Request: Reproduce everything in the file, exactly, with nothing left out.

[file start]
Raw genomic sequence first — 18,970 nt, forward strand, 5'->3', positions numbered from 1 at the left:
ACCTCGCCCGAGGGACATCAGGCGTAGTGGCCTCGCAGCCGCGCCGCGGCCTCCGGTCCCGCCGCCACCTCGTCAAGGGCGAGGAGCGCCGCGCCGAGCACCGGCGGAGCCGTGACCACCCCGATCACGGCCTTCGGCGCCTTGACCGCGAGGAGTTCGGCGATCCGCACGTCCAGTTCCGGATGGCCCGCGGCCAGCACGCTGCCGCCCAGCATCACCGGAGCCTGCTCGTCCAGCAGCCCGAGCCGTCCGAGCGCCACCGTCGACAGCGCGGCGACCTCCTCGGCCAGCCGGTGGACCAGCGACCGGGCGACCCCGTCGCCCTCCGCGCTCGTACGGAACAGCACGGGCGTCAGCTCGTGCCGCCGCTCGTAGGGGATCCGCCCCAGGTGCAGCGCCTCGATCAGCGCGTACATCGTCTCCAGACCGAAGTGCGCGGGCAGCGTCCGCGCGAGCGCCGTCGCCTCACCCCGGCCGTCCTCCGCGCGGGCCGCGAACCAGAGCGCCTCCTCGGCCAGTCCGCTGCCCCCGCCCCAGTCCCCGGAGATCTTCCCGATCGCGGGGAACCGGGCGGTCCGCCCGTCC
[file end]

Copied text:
Raw genomic sequence first — 18,970 nt, forward strand, 5'->3', positions numbered from 1 at the left:
ACCTCGCCCGAGGGACATCAGGCGTAGTGGCCTCGCAGCCGCGCCGCGGCCTCCGGTCCCGCCGCCACCTCGTCAAGGGCGAGGAGCGCCGCGCCGAGCACCGGCGGAGCCGTGACCACCCCGATCACGGCCTTCGGCGCCTTGACCGCGAGGAGTTCGGCGATCCGCACGTCCAGTTCCGGATGGCCCGCGGCCAGCACGCTGCCGCCCAGCATCACCGGAGCCTGCTCGTCCAGCAGCCCGAGCCGTCCGAGCGCCACCGTCGACAGCGCGGCGACCTCCTCGGCCAGCCGGTGGACCAGCGACCGGGCGACCCCGTCGCCCTCCGCGCTCGTACGGAACAGCACGGGCGTCAGCTCGTGCCGCCGCTCGTAGGGGATCCGCCCCAGGTGCAGCGCCTCGATCAGCGCGTACATCGTCTCCAGACCGAAGTGCGCGGGCAGCGTCCGCGCGAGCGCCGTCGCCTCACCCCGGCCGTCCTCCGCGCGGGCCGCGAACCAGAGCGCCTCCTCGGCCAGTCCGCTGCCCCCGCCCCAGTCCCCGGAGATCTTCCCGATCGCGGGGAACCGGGCGGTCCGCCCGTCC